Generating revenue and controlling expenses are the keys to ensuring the overall health of your association. For national associations that meet throughout the year, controlling travel and meeting expenses can be a significant part of successfully maintaining your annual budget.
As an association executive (chief staff officer) I rely on historical data and conservative projections when determining the travel and meeting budgets. If trends and the number of meetings are consistent throughout each year, it is fairly easy to predict your travel and meeting expenses from year to year.
The travel expense for board members to attend board meetings (for national associations) is dependent on many factors that influence the transportation costs. Airline fuel taxes, taxi fares, car rentals, remote destinations, meals and airfares all contribute to the overall health of maintaining your travel budget. When boards review the budget for each year the board members need to be reminded of the travel policy (if you don’t have one you need to develop one) for the association and make sure they do everything in their power to book their travel so they minimize the expense.
Many gurus say that the best time to book a flight is eight weeks before you travel, but there are others that suggest 45 days is best. They suggest that computer models are such that booking many months in advance won’t save but booking a week before you travel could be risky and cost the association more than budgeted for. For more information on this, check the following website: http://lifehacker.com/the-best-time-and-time-of-day-to-book-airline-tickets-1507704370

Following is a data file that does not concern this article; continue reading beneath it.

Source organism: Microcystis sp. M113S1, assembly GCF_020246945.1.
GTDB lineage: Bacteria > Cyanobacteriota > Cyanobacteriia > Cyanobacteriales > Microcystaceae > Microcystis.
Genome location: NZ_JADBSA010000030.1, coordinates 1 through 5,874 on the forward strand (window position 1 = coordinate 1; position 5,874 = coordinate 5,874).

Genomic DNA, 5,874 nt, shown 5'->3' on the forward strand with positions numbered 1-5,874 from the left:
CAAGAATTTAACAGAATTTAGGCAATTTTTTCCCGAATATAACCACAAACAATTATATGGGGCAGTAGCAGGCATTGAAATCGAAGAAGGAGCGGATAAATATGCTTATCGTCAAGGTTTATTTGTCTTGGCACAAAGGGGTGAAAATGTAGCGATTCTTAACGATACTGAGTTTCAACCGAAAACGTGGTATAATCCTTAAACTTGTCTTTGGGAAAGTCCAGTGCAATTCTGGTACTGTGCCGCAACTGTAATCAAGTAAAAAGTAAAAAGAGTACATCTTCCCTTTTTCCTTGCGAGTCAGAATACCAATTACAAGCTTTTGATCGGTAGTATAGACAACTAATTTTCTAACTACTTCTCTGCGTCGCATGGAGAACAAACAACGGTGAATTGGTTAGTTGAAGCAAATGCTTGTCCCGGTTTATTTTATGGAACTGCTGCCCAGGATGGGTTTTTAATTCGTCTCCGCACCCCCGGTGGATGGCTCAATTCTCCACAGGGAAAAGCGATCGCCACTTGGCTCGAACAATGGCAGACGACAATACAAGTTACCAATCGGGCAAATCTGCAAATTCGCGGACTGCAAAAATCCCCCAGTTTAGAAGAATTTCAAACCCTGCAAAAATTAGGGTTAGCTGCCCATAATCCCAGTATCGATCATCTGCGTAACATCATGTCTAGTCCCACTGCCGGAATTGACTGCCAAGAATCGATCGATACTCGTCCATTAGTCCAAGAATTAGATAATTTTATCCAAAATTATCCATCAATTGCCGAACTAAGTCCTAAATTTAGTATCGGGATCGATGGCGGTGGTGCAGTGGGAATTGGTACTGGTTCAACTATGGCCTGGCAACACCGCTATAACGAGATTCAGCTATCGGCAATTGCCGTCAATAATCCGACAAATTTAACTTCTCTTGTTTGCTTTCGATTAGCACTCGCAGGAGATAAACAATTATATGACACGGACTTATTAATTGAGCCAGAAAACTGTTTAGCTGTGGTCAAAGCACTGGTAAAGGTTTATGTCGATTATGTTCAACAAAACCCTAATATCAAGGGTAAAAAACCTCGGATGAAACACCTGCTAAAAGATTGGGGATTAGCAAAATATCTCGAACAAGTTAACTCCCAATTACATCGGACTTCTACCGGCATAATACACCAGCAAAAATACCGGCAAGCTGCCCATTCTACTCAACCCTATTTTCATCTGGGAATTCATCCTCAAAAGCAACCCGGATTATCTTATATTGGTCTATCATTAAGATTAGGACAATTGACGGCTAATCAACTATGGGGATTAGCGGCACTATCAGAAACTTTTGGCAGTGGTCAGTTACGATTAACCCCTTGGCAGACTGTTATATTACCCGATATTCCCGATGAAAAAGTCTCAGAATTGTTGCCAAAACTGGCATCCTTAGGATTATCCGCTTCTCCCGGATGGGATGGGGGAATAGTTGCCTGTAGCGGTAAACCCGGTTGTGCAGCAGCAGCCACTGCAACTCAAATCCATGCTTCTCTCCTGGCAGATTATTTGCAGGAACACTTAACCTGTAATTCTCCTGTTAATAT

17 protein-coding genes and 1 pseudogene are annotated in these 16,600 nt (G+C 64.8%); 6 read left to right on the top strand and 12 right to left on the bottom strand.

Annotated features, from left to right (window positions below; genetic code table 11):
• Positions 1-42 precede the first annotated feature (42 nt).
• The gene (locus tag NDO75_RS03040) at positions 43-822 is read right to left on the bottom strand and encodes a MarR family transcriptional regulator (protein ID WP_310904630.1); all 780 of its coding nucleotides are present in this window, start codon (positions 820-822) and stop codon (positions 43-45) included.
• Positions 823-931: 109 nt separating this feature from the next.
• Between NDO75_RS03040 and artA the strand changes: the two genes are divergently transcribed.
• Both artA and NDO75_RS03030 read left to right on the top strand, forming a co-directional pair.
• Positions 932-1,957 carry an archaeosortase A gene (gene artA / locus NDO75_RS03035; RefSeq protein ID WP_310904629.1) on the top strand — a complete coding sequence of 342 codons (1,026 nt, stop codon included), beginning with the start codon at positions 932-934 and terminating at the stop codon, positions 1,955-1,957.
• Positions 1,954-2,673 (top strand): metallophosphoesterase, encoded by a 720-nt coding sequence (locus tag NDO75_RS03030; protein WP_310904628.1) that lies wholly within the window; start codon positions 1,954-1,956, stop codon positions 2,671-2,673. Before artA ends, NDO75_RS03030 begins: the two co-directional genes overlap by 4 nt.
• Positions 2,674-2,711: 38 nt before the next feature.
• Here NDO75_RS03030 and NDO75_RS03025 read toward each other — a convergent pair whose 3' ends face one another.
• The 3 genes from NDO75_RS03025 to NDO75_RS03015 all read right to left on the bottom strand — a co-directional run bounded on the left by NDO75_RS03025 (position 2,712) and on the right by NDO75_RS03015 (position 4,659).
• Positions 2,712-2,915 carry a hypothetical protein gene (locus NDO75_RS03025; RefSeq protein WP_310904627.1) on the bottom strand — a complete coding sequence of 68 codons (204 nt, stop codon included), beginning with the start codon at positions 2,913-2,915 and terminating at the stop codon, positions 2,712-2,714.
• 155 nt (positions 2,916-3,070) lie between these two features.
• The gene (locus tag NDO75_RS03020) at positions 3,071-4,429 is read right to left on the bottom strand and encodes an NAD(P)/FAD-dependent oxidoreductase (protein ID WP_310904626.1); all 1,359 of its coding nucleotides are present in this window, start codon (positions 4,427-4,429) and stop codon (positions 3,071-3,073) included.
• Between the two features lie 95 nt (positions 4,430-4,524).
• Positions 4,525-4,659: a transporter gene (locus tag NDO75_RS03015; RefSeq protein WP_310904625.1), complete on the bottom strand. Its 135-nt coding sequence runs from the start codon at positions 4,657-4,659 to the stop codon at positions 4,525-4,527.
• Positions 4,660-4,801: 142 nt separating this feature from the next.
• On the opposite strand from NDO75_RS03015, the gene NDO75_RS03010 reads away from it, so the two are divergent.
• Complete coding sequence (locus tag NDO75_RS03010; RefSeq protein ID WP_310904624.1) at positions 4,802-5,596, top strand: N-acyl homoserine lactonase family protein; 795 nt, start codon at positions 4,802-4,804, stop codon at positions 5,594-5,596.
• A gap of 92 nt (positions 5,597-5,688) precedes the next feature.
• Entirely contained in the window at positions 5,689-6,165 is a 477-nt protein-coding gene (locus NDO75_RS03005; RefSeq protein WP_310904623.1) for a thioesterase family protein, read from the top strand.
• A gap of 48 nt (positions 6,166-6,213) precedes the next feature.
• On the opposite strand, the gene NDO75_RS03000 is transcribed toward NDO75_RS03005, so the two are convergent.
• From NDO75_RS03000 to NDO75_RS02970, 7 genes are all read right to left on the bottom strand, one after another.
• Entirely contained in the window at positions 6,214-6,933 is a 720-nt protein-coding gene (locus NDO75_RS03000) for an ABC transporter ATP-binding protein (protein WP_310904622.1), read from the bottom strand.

The location of the board meetings is important as well. Selecting major cities that have multiple flights in and out each day allows board members to book travel easily and hopefully get to the meeting without needing an additional overnight stay. Also using airport hotels for cities that you are meeting in can greatly reduce expenses. The airport hotels are within walking distance of the terminals or have free shuttle services, eliminating the other transportation costs like taxis and rental cars.
The creative scheduling of board meetings can help you save money as well. For board meetings that require travel, starting your meeting early afternoon on one day and wrapping up early afternoon the following day can allow board members to fly in on the morning of day 1 and leave the afternoon of day 2, keeping the overnight room stays for the entire board to one night (depending on the host city for the meeting). The added benefit to your board members in scheduling a meeting like this allows them to be away from their business and family for one night only.
We manage a national association that meets quarterly, usually at a Toronto airport-area hotel. Catering at an airport hotel can be expensive. One way that we try and limit the meal expense for dinner is to have one board member stay in a suite at the hotel and then order in dinner from a local restaurant. This method saves a significant amount of money for the group and the board benefits from being able to eat, relax, and bond with other board members in a quiet, informal atmosphere. As well, a local board member shops for beverages making for a very economical, cost saving evening for the association budget.
As mentioned earlier, having a travel policy and having board members adhere to it is the starting point to controlling your travel and meeting expenses. Remind board members regularly to book their travel once meeting dates and times have been determined, as the research shows, booking early can save you money, and remove the risk of flight cost increases closer to the travel date.